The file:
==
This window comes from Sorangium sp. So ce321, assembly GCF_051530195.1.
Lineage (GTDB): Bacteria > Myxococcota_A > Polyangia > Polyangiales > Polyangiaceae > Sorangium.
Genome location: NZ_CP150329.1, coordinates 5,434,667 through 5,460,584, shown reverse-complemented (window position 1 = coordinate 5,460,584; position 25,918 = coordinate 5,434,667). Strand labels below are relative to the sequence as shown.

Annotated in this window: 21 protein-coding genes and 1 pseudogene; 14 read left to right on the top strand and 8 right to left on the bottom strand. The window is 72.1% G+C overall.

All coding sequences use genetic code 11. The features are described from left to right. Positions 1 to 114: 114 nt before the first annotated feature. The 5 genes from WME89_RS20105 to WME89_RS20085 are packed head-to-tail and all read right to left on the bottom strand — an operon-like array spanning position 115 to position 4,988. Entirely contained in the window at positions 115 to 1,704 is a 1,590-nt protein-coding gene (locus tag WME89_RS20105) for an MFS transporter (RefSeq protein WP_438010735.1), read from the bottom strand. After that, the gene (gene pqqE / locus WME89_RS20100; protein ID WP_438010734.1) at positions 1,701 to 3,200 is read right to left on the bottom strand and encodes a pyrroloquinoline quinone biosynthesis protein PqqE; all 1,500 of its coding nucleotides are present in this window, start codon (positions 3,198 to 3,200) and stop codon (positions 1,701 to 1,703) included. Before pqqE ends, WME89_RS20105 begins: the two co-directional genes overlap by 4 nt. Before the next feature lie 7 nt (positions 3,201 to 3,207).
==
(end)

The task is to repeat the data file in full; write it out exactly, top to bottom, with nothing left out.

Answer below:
This window comes from Sorangium sp. So ce321, assembly GCF_051530195.1.
Lineage (GTDB): Bacteria > Myxococcota_A > Polyangia > Polyangiales > Polyangiaceae > Sorangium.
Genome location: NZ_CP150329.1, coordinates 5,434,667 through 5,460,584, shown reverse-complemented (window position 1 = coordinate 5,460,584; position 25,918 = coordinate 5,434,667). Strand labels below are relative to the sequence as shown.

Annotated in this window: 21 protein-coding genes and 1 pseudogene; 14 read left to right on the top strand and 8 right to left on the bottom strand. The window is 72.1% G+C overall.

All coding sequences use genetic code 11. The features are described from left to right. Positions 1 to 114: 114 nt before the first annotated feature. The 5 genes from WME89_RS20105 to WME89_RS20085 are packed head-to-tail and all read right to left on the bottom strand — an operon-like array spanning position 115 to position 4,988. Entirely contained in the window at positions 115 to 1,704 is a 1,590-nt protein-coding gene (locus tag WME89_RS20105) for an MFS transporter (RefSeq protein WP_438010735.1), read from the bottom strand. After that, the gene (gene pqqE / locus WME89_RS20100; protein ID WP_438010734.1) at positions 1,701 to 3,200 is read right to left on the bottom strand and encodes a pyrroloquinoline quinone biosynthesis protein PqqE; all 1,500 of its coding nucleotides are present in this window, start codon (positions 3,198 to 3,200) and stop codon (positions 1,701 to 1,703) included. Before pqqE ends, WME89_RS20105 begins: the two co-directional genes overlap by 4 nt. Before the next feature lie 7 nt (positions 3,201 to 3,207).